Chapter 174025291

See chapter in newspaper

Chapter NumberXXVII
Chapter Url
Full Date1899-09-28
Page Number9
Word Count3144
Last Corrected0000-00-00
Newspaper TitleThe Macleay Chronicle (Kempsey, NSW : 1899 - 1952)
Trove TitleThe Last of the Pirates; Or Doom Driven. A Romance of the End of Ocean Outlawry
article text

'The Last of the Pirates; DOOM X3» XC X TT XX XUT ,

. ? * — = ? ~ .? - i A. Romance of the End. of Ocean Outlawry^:

? « ? ^.;. Bv Cot,. Prentiss Ingraham, Author of ' Merle the Mutineer,' &c, &1.


It never struck Captain Delorme, until his carriage was turning into the massive gateway of ' The Castle,' that he had not yet heard the name of the new master. He had not been down to the town.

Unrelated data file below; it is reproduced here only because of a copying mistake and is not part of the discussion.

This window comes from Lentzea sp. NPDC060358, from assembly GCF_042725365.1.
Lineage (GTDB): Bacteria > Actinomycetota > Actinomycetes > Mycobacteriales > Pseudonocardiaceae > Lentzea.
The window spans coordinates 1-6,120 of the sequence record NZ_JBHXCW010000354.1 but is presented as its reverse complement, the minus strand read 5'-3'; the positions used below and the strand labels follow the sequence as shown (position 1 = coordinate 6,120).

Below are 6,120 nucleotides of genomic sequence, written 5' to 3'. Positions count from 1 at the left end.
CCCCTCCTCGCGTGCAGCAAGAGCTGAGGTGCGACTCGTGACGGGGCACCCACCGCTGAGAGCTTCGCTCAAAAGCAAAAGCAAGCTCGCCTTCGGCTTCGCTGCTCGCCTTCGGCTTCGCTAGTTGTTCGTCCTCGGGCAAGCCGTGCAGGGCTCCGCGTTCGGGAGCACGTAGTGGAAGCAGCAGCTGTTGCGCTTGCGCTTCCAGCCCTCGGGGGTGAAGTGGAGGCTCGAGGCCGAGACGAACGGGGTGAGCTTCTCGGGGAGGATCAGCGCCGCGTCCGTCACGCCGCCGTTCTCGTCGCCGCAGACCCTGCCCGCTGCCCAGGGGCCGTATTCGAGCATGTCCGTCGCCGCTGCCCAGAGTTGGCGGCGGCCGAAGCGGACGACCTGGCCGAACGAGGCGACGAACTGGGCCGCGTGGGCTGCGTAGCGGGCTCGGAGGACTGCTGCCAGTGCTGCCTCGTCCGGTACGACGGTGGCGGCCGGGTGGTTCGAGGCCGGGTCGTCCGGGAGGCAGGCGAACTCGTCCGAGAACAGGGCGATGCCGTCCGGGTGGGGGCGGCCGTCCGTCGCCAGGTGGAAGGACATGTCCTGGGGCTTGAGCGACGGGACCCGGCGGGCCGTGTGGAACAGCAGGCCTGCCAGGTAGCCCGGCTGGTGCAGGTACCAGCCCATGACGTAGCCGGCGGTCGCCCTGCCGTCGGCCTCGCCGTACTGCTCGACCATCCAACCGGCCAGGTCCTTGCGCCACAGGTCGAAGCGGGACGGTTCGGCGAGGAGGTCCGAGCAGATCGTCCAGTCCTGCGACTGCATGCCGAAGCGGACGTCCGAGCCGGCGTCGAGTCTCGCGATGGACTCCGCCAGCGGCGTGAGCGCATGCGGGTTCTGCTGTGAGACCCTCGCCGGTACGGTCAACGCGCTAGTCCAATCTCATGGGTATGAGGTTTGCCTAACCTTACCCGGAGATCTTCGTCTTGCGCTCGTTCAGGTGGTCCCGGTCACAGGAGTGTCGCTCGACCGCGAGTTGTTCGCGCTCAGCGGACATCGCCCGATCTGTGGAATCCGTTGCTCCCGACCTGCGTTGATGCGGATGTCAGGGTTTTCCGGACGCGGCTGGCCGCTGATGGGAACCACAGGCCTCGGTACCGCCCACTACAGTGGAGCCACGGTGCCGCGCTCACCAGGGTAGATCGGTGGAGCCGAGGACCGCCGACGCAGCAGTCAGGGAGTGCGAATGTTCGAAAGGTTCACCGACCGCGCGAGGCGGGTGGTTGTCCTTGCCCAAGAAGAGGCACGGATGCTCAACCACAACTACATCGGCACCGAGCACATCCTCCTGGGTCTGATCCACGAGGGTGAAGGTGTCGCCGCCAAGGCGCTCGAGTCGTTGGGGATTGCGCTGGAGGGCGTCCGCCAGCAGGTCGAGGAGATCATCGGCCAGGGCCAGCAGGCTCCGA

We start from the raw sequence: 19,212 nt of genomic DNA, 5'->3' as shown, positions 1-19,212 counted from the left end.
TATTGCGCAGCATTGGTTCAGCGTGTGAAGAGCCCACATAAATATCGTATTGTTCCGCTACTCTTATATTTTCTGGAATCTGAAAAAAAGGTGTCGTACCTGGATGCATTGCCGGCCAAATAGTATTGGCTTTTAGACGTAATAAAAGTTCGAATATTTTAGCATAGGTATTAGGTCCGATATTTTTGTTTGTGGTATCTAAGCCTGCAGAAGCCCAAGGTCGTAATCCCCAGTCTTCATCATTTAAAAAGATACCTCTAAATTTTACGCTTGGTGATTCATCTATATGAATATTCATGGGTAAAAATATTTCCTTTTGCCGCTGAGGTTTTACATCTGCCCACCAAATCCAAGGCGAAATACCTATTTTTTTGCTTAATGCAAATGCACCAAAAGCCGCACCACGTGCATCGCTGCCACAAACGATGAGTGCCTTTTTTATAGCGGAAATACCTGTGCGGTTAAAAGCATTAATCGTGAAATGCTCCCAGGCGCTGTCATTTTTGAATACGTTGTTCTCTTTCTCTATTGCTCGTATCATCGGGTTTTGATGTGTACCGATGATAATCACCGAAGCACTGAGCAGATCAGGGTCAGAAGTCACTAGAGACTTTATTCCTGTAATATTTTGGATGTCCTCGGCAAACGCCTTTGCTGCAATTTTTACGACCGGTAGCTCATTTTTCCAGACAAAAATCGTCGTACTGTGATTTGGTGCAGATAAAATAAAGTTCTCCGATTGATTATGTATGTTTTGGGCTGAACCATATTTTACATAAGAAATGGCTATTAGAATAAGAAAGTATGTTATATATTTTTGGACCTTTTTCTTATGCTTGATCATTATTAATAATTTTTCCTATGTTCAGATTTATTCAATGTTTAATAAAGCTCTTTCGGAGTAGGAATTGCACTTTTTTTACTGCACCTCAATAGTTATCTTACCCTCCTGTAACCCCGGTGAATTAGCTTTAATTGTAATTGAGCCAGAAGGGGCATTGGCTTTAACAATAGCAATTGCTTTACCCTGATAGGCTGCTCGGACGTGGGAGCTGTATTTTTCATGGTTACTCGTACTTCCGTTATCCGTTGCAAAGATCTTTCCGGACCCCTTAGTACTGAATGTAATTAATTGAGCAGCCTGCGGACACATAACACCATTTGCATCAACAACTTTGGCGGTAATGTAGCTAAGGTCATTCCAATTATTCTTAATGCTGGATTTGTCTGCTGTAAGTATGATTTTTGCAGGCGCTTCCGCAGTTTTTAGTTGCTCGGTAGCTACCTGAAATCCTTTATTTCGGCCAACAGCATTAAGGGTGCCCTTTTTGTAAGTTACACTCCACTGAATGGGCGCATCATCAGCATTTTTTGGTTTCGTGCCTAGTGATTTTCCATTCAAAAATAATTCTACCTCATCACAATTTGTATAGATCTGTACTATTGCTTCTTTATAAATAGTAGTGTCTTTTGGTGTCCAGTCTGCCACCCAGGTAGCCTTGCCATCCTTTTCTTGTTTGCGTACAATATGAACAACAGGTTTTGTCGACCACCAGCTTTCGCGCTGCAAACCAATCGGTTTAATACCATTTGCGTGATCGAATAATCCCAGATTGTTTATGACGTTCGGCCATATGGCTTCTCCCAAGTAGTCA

or on board his vessel, since the funeral, and so had not learned it. He felt that be should have waited until a later day for his visit, but then his anxiety to see if the stranger looked like Andrea De Costa caused him to go the day alter the suicide's funeral. -* Calling to his coachman, he asked if he had heard the name ot the new owner of ' The Castle.' The coachman had not. And so the carriage rolled up to the door, the captain descended and went up the marble steps, a butler in livery received his card, and ushered him into the grand parlour, which he knew so well, having been a frequent visitor upon the former master, whose rare wines he greatly enjoyed. Soon steps were heard in the spacious hallway, and two gentlemen were heard conversing as they ad vanced towards the parlour. The naval officer rose, advanced a step, stopped, started, set his teeth together hard, and bowed low to con ceal his emotion, while he thought : ' A startling resemblance, indeed !' '.Senor Don Delorme, I am some what surprised that you should be the first to welcome Don Andrea De Costa back to Spain.' The words fell in low, distinct tones from the lips of the slaver captain. 1 It is he J Caramba !' It was all that Captain Delorme could utter for the moment. He stood, swaying as though foolish with wine, his face ghastly, his eyes «6taring, while before him, calm, smiling, and triumphant, was Andrea De Costa, the man whom he believed dead, as he had hired men to kii! him. At one side of De Costa stood Basila Bartona, as he then called himself, also calm and rather enjoying the situation. By a mighty effort Senor Delorme gained control of himself, and then said, in a voice that was husky with passion and dread commingled : ' I came hither to welcome one who had come as a stranger in our midst Had I known that it was you, Don Andrea De Costa, I would never have crossed the threshold of your house. I bid you oiks' * One moment, Senor Don Captain Delorme.' The naval officer hesitated. ' I am Don Andrea De Costa, the once poor lover of Senorita Isabel Henriquez. 'You robbed me of my bride, you hired assassins to kill me, and after long years I return, rich, powerful, unmarried, and revengeful. ' That your wife loves me, her swooning at the grave when she met my eyes proves. ??I am come, Senor Don Delorme, to kill you and marry your widow. ' We met across an open grave. ' It was an ominous meeting. ' This gentleman is my friend, my guest, Senor Basila Bartona, and he will arrange, with any. friend, of yours who may: seek hint as your representa tive. . . ? Adios, Senor Don Captain De iorme, until our next meeting, over an open grave !' The Spanish officer had not moved during these words of the man he had wronged. He seemed incapable of speaking a word. When at last Don Andrea De Costa ceased and bowed with mock respect, he walked slowly from the room, entered his carriage, and was driven to his home. His wife was seated hy an open window overlooking the Baiden. Her face was thoughtf-'. sad, and worried. She glanced up at his coming, and she saw that something had happened. He looked years older, haggard, and his expression was as fierce as a mad beast's. She seemed to feel that she '.new all before he spoke, though f ' : did not know of his early visit to 1 : : new master of ? The Castle.' 'I have called upon the master of ?The Castle,' senora,' he said, humbly, as he stood before her. ? Indeed 1' ? Yes.' * How do you like him ?' « I hate him.' ' He is not the gentleman you ex pected to find ?' '?No.' - His money will not make him popular with your set, then ?' 'No.' I Do you not know who he is ?' I 1 have heard that he bears a name which you command me never to utter.' ' Andrea De Costa?' ?Yes. ?It is he.' ' I thought he was dead.' ' So I supposed, after his mysterious disappearance. But he has come back, and is rich.' ? Indeed 1' * Yes. And it was your recognition